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Just three cash ISAs now beat inflation
Inflation has remained at 2.7% but savers are still struggling to get a return.
by Michelle McGagh on Jan 15, 2013 at 11:14
Inflation may have remained at 2.7% last month but savers still have scant choice when it comes to choosing an account, with just three individual savings accounts (ISAs) beating inflation.
The Office for National Statistics announced today that the consumer price index (CPI) has remained at 2.7%. Although the good news is that it has not increased further, there is bad news for savers who are struggling to make their savings beat inflation.
To beat inflation a basic rate taxpayer, who pays 20% income tax, needs to find a savings account paying 3.37% and a 40% higher-rate income taxpayer needs to find an account paying at least 4.5%.
There are 844 standard savings and ISA accounts on the market but just three ISAs negate the impact of tax and inflation regardless of your tax position. There are no instant access, one-year bond or notice accounts on the market that beat inflation.
Coventry Building Society’s 60 Day Notice ISA is still paying the best rate of 3.1%. The Advantage Cash ISA from M&S Bank is paying 2.75% and Earl Shilton Building Society comes in third with its 90 Day Cash ISA paying 2.7%.
As ISA returns accumulate tax free the rate only needs to be 2.7% or more to beat inflation, regardless of your income tax bracket.
The impact of inflation should not be underestimated; £10,000 invested five years ago by a 20% taxpayer would now have the spending power of just £9,016.
Sylvia Waycot, finance expert at Moneyfacts.co.uk, said 2013 looked to be a ‘dreadful year for savers’ and there would be little hope for change.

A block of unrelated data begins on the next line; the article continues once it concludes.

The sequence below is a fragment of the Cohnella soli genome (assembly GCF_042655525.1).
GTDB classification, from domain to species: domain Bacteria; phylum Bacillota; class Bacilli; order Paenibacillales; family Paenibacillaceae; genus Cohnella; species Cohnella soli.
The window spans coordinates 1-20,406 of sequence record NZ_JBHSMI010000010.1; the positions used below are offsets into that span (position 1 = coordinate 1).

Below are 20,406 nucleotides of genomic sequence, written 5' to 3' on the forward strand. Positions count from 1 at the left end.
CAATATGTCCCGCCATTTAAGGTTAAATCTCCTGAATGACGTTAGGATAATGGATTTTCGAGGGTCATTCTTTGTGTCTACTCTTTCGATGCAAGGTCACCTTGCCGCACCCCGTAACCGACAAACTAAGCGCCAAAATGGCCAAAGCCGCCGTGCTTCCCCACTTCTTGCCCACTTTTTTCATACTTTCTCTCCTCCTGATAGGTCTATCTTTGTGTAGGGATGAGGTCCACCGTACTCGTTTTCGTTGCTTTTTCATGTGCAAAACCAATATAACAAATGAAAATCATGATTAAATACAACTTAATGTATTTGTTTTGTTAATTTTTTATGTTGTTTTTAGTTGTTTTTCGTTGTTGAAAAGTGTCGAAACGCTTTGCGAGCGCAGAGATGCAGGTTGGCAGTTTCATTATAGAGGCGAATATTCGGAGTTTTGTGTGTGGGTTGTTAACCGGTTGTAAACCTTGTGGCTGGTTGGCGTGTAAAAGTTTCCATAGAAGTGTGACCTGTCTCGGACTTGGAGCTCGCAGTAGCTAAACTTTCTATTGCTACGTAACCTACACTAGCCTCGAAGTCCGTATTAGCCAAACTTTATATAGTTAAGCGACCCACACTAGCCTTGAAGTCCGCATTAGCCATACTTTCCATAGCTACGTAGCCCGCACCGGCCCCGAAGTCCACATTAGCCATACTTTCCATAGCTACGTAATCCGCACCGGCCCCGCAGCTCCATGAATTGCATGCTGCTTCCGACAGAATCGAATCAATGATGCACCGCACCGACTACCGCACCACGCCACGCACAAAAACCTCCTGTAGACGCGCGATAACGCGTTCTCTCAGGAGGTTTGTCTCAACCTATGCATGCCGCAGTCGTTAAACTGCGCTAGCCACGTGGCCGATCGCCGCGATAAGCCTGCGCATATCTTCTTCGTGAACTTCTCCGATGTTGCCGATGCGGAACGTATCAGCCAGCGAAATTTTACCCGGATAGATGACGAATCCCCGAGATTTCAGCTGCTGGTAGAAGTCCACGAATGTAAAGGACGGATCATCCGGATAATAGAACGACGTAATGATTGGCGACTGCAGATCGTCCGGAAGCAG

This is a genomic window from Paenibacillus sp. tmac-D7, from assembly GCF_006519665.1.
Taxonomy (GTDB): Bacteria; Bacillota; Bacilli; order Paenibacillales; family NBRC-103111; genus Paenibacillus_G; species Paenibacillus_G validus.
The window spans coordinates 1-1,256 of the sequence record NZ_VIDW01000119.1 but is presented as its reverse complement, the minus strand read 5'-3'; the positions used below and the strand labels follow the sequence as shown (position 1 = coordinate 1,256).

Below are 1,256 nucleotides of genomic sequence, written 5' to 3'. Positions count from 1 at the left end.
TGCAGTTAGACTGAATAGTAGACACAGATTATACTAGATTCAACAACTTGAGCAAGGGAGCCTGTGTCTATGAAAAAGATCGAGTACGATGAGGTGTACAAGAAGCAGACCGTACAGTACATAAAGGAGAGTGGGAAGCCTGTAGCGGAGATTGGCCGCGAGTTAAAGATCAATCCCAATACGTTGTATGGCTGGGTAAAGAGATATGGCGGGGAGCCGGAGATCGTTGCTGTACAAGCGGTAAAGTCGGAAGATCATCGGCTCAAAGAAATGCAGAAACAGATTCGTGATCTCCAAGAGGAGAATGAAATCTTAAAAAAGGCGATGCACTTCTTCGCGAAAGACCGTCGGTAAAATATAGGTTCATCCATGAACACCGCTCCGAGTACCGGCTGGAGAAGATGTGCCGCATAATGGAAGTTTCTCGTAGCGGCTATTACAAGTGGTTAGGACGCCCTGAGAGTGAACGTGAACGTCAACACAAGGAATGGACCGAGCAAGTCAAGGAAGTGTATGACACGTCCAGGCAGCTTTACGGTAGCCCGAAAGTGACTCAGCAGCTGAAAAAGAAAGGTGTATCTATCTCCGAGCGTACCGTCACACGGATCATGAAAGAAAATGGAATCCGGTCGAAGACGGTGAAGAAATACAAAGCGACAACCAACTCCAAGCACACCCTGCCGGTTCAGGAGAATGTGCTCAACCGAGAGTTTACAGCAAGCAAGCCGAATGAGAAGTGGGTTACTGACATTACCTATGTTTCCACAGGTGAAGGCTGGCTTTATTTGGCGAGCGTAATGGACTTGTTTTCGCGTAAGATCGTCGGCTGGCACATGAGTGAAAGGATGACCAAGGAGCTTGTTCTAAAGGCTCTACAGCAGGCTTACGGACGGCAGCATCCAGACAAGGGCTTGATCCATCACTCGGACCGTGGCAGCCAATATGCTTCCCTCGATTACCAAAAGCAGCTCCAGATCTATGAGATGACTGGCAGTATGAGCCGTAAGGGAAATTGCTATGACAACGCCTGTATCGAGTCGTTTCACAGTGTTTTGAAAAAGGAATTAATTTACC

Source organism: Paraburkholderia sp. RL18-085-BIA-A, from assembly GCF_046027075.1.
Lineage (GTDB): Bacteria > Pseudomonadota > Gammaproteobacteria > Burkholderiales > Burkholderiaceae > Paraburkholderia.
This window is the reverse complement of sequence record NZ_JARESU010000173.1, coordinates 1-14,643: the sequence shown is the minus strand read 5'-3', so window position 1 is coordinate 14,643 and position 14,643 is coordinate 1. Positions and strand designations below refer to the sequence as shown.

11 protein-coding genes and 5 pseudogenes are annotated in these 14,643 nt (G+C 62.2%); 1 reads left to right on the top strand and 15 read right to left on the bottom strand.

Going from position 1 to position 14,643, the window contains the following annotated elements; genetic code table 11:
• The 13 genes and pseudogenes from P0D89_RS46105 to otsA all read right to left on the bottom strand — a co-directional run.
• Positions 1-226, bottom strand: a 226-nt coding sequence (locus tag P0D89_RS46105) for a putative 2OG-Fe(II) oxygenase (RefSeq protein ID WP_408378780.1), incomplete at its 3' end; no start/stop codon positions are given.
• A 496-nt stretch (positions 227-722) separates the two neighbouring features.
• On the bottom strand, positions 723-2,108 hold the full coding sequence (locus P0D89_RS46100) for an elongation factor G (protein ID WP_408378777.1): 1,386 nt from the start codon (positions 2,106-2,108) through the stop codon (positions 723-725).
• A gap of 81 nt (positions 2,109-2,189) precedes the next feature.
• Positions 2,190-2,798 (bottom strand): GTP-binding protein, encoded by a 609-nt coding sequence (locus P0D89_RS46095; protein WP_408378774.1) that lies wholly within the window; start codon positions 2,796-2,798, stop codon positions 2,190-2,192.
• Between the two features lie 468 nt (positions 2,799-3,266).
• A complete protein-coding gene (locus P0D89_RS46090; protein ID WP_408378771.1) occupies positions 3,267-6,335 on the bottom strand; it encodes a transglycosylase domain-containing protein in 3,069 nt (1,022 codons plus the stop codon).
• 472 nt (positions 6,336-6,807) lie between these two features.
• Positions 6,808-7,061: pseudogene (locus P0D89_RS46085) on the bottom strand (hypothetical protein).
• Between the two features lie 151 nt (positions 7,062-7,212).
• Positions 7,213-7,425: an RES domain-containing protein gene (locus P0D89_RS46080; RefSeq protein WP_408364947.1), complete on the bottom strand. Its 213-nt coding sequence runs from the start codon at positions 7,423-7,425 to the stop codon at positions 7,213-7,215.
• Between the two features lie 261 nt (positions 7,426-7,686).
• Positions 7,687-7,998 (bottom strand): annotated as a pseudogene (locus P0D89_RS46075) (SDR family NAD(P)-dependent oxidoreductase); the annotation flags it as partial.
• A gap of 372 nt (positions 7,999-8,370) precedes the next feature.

‘Providers are not even pretending to offer competitive rates and with no real interest to be earned, inflation is really going to bite the weary saver,’ she said.
‘Today’s inflation news means that once again our money won’t buy us as much as we expect it to.’
Waycot said savers were being hit by a double whammy of high inflation and the introduction of the Funding for Lending scheme, which has made £80 billion available to banks and building societies to loan out as mortgages. Access to this money means banks and building societies no longer have to try and entice savers, whose money they have historically used to loan out.
‘Since August last year, when the government launched its Funding for Lending scheme, the savings market has become unrecognisable; products have been withdrawn, those that remain have had the rates cut and bonuses are fast becoming a thing of the past. Throw inflation into the mix and it spells intense misery,’ said Waycot.
‘All ages of society are affected by this, from the young trying to save deposits for first homes, to the elderly who are reliant on savings as an additional stream of income to supplement their pension.’
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